Sarkisian, Bama stars deliver big numbers in OC's finale
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By JOHN ZENOR
Steve Sarkisian took full advantage of three of the most dangerous weapons in college football in their final act together.
The top-ranked Crimson Tide's offensive coordinator put on another dominating play calling clinic during Monday night's 52-24 win over No. 3 Ohio State in the College Football Playoff national championship game at Hard Rock Stadium in Miami Gardens, Florida. Now Sarkisian is off to try to work the same artistry as the Texas Longhorns' head coach.
He helped Alabama win it all with one of the nation's most explosive offenses, just like old Tide teams won with dominant defenses.
"He's just done a fantastic job this year," Alabama coach Nick Saban said. "I can't even put it into words what a great job he's done and how much confidence the players have in the plan and the execution.
"Our offense was really the key to the success of this team. We're an OK defensive team, not a great defensive team. We played well enough and got enough stops but the offense was dynamic, and that's what made the difference."
Sarkisian dialed up plays to help get Heisman Trophy-winning receiver DeVonta Smith open - repeatedly - in the first half. He made good use of tailback Najee Harris' versatility and, of course, quarterback Mac Jones' poise and accuracy.
It was a grand finale for Sarkisian, whose two seasons running Alabama's offense produced huge numbers. The Tide racked up 621 yards against the Buckeyes on Monday.
Jones became one of the nation's best quarterbacks in his first full season as a starter.
"Coach Sark, all year long, he's called great plays," the quarterback said. "We really just think alike. I know exactly what he's looking for and we had that communication that every quarterback and offensive coordinator wants. He put our best players in position to make plays. My job was only to get them the ball."
Somehow, college football's best receiver kept getting open, on a screen for a touchdown, on a deep ball that somehow ended with Ohio State linebacker Tuf Borland chasing him in a huge mismatch. And on another where Smith went in motion, then reversed direction and was in the clear yet again.
Sarkisian's plays just kept working. The 46-year-old was named Tom Herman's replacement at Texas eight days before the title game.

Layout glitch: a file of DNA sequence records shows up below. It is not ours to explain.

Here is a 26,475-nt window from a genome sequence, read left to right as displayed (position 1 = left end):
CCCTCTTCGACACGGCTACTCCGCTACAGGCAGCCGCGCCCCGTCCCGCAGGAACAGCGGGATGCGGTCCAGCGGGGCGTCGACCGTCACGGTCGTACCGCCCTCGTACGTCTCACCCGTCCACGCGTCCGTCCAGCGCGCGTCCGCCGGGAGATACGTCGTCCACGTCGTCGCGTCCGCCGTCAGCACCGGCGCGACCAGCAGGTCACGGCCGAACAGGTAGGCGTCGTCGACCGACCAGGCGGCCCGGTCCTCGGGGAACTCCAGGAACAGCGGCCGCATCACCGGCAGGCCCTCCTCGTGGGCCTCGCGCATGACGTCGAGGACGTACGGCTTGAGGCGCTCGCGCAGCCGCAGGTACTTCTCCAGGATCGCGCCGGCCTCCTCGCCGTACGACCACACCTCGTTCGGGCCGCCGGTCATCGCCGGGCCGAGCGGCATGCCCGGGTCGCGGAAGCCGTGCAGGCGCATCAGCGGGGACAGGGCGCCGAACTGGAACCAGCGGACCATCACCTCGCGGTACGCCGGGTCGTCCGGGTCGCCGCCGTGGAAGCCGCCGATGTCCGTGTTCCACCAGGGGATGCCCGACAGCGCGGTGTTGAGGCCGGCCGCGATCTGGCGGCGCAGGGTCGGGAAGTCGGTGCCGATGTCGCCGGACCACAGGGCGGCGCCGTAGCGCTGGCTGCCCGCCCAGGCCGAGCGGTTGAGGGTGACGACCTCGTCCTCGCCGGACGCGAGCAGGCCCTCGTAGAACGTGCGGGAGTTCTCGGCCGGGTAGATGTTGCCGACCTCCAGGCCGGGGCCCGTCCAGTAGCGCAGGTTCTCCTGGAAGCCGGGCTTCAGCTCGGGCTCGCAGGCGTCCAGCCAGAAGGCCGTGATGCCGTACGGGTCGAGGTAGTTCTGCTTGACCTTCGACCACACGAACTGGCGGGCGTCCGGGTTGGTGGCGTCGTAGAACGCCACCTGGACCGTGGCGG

It didn't distract him from his second shot at a national championship as the Tide's offensive boss. Jones said he stayed "locked in."
"That just shows the type of person he is, and I know he's going to do great things in the future," the junior quarterback said. "And we just all love coach Sark."
Saban elevated Sarkisian from analyst to coordinator a week before the title game in January 2017 after Lane Kiffin left early for his new head job at Florida Atlantic. Clemson beat Alabama 35-31 and Sarkisian left for the NFL's Atlanta Falcons before ultimately returning.
This time the former USC and Washington head coach had several of the nation's top playmakers and an offensive line honored as the nation's best.
Smith, Jones and Harris were all among the top five Heisman vote-getters.
Left tackle Alex Leatherwood won the Outland Trophy as the top interior lineman and Landon Dickerson (out with a knee injury for the playoffs) won the Rimington Trophy as the best center.
Smith had 12 catches for 215 yards and three touchdowns in the first half. And when he left with a dislocated finger on his right hand early in the third quarter, Sarkisian dialed up tight end Jahleel Billingsley and backup tailback Brian Robinson Jr. Then Jones found Slade Bolden for his first career touchdown catch.
Jones passed for 464 yards and five touchdowns. Harris ran for two touchdowns and caught a scoring pass.
And Sarkisian finished the job on a triumphant note.
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Updated January 12, 2021